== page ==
Protections and Habitat Planned for Oregon Frog

     WASHINGTON (CN) – “The most aquatic native frog in the Pacific Northwest,” the Oregon spotted frog, has been proposed for threatened listing status under the Endangered Species Act, according to the U.S. Fish and Wildlife Service. The agency also proposed 68,000 acres and 24 stream miles of critical habitat for the frogs in Washington and Oregon in a separate action.
     “The frog’s historic range has been reduced by at least 76 percent and maybe as much as 90 percent, and habitat continues to be impacted and/or destroyed by human activities that result in the loss of wetlands, hydrologic changes, reduced water quality, and vegetation changes,” according to the agency’s statement.
     The frogs also face threats from non-native species. “Non-native plant invasions by such aggressive species as reed canarygrass (Phalaris arundinacea), and succession of plant communities from marsh to meadow also threaten this species’ existence. Introductions of bullfrogs and non-native fishes have affected this species both directly, by eating them, and indirectly, by outcompeting or displacing them from their habitat,” the agency’s fact sheet noted.
     Historically, the frogs were found in British Columbia, Washington, Oregon and California. They are currently believed to be locally extinct in California and are found only in the “extreme southwestern” part of British Columbia. The current range through Washington and Oregon is significantly reduced, and consists of small isolated populations that make the frogs more vulnerable to natural events like drought.
     The agency determined that the frogs warranted listing status in 1993, but further action was precluded by higher listing priorities. The current listing proposal is part of the 2011 settlement agreement between the USFWS and the Center for Biological Diversity (CBD) and other conservation groups that resulted in a five-year work plan to speed listing decisions for hundreds of species across the country.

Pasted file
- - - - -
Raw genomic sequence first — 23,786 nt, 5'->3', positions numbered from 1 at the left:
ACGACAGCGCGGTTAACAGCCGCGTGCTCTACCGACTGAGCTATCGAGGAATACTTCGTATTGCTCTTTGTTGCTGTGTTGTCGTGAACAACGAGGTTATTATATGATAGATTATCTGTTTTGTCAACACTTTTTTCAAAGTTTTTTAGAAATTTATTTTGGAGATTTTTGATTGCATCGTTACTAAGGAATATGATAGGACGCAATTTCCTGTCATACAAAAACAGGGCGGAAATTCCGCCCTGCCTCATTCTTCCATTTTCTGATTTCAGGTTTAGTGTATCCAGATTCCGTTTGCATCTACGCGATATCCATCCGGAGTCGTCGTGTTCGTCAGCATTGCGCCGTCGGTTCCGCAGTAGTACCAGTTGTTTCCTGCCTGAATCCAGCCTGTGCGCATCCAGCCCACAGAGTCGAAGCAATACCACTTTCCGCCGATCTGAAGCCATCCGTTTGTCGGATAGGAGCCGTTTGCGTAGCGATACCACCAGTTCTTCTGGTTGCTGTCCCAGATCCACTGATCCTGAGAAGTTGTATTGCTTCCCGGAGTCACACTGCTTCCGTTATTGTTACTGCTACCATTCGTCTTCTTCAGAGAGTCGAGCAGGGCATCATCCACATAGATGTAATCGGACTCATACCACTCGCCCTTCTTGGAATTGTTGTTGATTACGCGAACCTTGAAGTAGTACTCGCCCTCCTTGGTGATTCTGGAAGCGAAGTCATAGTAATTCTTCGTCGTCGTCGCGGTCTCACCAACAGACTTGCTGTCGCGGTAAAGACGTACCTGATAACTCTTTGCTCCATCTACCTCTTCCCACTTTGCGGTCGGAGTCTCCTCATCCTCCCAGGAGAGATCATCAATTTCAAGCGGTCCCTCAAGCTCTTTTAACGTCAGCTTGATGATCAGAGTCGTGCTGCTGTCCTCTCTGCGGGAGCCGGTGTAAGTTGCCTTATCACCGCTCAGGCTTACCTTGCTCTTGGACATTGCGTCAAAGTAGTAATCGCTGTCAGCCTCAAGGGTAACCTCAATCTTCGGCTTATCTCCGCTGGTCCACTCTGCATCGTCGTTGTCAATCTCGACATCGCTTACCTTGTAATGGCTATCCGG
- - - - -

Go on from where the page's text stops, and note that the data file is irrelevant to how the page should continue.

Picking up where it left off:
The frogs grow to a maximum of four inches long, and have been known to live for up to seven years, the action noted. The frogs are named for the ragged black spots on their heads, backs and sides. Young frogs are usually brown or olive green, maturing into a deep reddish color with age, with the underlegs becoming a vivid reddish-orange.
     The frogs lay their eggs in shallow water, often temporary pools that have been used for successive years. The shallow water is warm, which “hastens egg development,” but also poses a threat of high mortality due to “desiccation or freezing,” the action said.
     “Protecting the Oregon spotted frog will have real benefits for people because the wetland habitats needed by the frog prevent flooding, clean our water and provide habitat for a wide diversity of fish and wildlife,” Noah Greenwald, the CBD’s endangered species director was quoted as saying in the group’s statement.
     The proposed critical habitat is 67 percent federally owned, 3 percent state owned, and 30 percent under local municipal or private ownership.
     “Aquatic species are good indicators of our water quality and wetland health, and because the Oregon spotted frog is the most aquatic native frog in the Pacific Northwest, it is particularly important that we pay attention to its plight,” Ken Berg, manager of the Washington Fish and Wildlife Office, was quoted as saying in the agency’s press release.
     Comments and information in response to both actions are due by Oct. 28. Public hearing requests must be submitted in writing by Oct. 15.

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